’s Treatment Of Nature With Reference To “A Narrow Fellow In The Grass” Essay, Research Paper Emily Dickinson A century ago only a few recognized Wordworth as a discoverer of a new vein of poetry. Most people considered his philosophical poems obscure and his nature poems ?low?. Today we can?t imagine a time when nature was considered to be beneath a poet?s notice.
’s Treatment Of Nature With Reference To “A Narrow Fellow In The Grass” Essay, Research Paper
A century ago only a few recognized Wordworth as a discoverer of a new vein of poetry. Most people considered his philosophical poems obscure and his nature poems ?low?. Today we can?t imagine a time when nature was considered to be beneath a poet?s notice. But when Emily Dickinson started her writing of nature poems, it was a journey into a dark continent .
One-fifth of all her works can be classified as ?Nature Poetry?. Her experience of it was in and around Amherst, Massachusetts. She lived in a house ?that might be called a mansion?(Whicher). It had a barn and a carriage shed, large surrounding grounds with flower beds, a vegetable patch and many fruit trees with pretty names like Bell-Flower. The Amherst of Emily?s days was a ?tiny cluster?(Whicher) of houses and farms set amongst beautiful wooded hill. Rev. Timothy Dwight declared ?a handsomer piece of ground is rarely seen; more elegant slopes, never?? It was one of the most impressive landscapes America had to offer. ?This she saw, observed, [and] loved, with a burning simplicity??(Conrad Aiken) .
Emily regarded nature with reverence.
Several of Nature?s People
I know, and they know me ?
I feel for them a transport
Of cordiality ?
It was the ultimate manifestation of the Divine, an unconscious Puritan conception. Her letters intimate a love for frolicking in the woods of which her family did not approve. So, she was led to believe that it was fraught with hidden dangers like the venomous snake, poisonous flowers and no-good goblins, but she persisted in her adventures and met only ?angels? who were shyer of her than she of them.
But her love for nature was not without reservation. She had developed a ?shrewd suspicion?(Whicher) that nature was in essence very alien to man and fascinatingly unknowable. She stated this in ?What mystery pervades a well!? ?
But Nature is a stranger yet;?
To pity those who know her not
Is helped by the regret
That those who know her, know her less
The nearer her they get.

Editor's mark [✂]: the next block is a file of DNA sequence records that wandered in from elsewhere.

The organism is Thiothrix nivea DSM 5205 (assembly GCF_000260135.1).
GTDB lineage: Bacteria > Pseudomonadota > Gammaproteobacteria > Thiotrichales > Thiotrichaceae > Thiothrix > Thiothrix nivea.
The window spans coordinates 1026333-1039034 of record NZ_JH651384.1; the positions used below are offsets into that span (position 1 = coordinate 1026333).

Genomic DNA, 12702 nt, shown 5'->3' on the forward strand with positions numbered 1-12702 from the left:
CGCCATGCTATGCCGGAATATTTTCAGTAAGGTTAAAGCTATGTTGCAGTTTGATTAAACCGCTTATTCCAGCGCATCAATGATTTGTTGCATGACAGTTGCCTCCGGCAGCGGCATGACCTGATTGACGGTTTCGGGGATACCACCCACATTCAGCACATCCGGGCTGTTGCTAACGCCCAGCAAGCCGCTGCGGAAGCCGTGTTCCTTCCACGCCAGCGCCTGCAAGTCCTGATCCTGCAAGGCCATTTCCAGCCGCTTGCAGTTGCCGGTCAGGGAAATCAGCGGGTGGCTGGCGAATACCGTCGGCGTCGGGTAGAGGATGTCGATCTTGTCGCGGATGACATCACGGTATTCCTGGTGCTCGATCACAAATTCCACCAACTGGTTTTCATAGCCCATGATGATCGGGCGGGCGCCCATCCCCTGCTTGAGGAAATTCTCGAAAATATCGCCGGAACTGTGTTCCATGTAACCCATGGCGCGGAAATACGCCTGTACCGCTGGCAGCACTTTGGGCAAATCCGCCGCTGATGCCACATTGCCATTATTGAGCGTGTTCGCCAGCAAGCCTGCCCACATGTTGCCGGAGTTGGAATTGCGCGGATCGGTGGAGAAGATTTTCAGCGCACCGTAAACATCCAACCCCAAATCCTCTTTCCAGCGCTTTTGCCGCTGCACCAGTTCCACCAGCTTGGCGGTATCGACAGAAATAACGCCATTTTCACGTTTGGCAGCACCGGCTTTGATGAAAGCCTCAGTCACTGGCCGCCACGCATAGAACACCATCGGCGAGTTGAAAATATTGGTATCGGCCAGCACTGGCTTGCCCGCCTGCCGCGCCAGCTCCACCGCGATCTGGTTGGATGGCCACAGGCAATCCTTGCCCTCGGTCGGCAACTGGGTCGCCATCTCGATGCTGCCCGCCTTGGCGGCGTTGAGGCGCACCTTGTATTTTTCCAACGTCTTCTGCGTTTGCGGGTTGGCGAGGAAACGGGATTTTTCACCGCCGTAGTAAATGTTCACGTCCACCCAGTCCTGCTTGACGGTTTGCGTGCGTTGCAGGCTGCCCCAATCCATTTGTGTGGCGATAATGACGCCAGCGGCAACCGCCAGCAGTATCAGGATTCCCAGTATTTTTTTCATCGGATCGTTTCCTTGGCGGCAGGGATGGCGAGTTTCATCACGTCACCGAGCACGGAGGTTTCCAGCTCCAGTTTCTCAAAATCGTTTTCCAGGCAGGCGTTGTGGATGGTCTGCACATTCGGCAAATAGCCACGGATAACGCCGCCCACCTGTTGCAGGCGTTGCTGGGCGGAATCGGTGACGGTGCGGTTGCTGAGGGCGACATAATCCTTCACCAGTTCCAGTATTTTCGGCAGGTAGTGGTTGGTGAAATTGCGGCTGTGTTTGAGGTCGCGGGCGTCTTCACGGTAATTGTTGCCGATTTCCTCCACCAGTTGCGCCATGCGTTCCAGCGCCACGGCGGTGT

Nature was something to be ?accepted, studied, enjoyed?(Whicher) and copied with humility. She could not think of adding anything to it. Her attitude towards it was that of an artist and not a philosopher. She watched the ever-changing face of nature carefully, memorizing its subtleties and rendered it as best she could. And what we get, in the words of Richard Wilbur, are ?mortal objects? ?riddled by desire to the point of transparency?. To illustrate, she caught one of God?s most uncatchable creatures, the hummingbird, in an image ?as firm and impervious as a figure in enamel? and completed it not as a bird but as a tumble of blossoms and resonance of colour. And she caught the shyest of God?s creatures, the snake, in an image as tangible as ?a spotted shaft?, developed it to the sensation of grass dividing at our feet and completed it not as a snake but as a numbing fear.
Emily?s peculiar failing was her total inability to reason about the world. To Higginson, whom she sought for advise regarding her verse, she wrote that she had no education. By education what she meant, and what Higginson understood, was a lack of formal training in the cultivation of abstractions. Therefore she did not reason about the world she saw, ?she merely saw it? .
Her obscurity is often mistaken for intellectualism. There is no implicit idea in her poems; neither is there ?formal feeling? . There is only a focus on experience which touches on both in a unique manner. And this she portrays through what was familiar to her ? the objects of her household.
?A narrow fellow in the grass?; we are not told who he is. We might have made his acquaintance or not, but it usually is sudden. The grass will divide at our feet, as if with a comb, and we will see ?a spotted shaft?, but before we can react it closes again and divides further on. This is a simple narration of an experience. The feeling of shock and the casual appearance of the snake are only implied.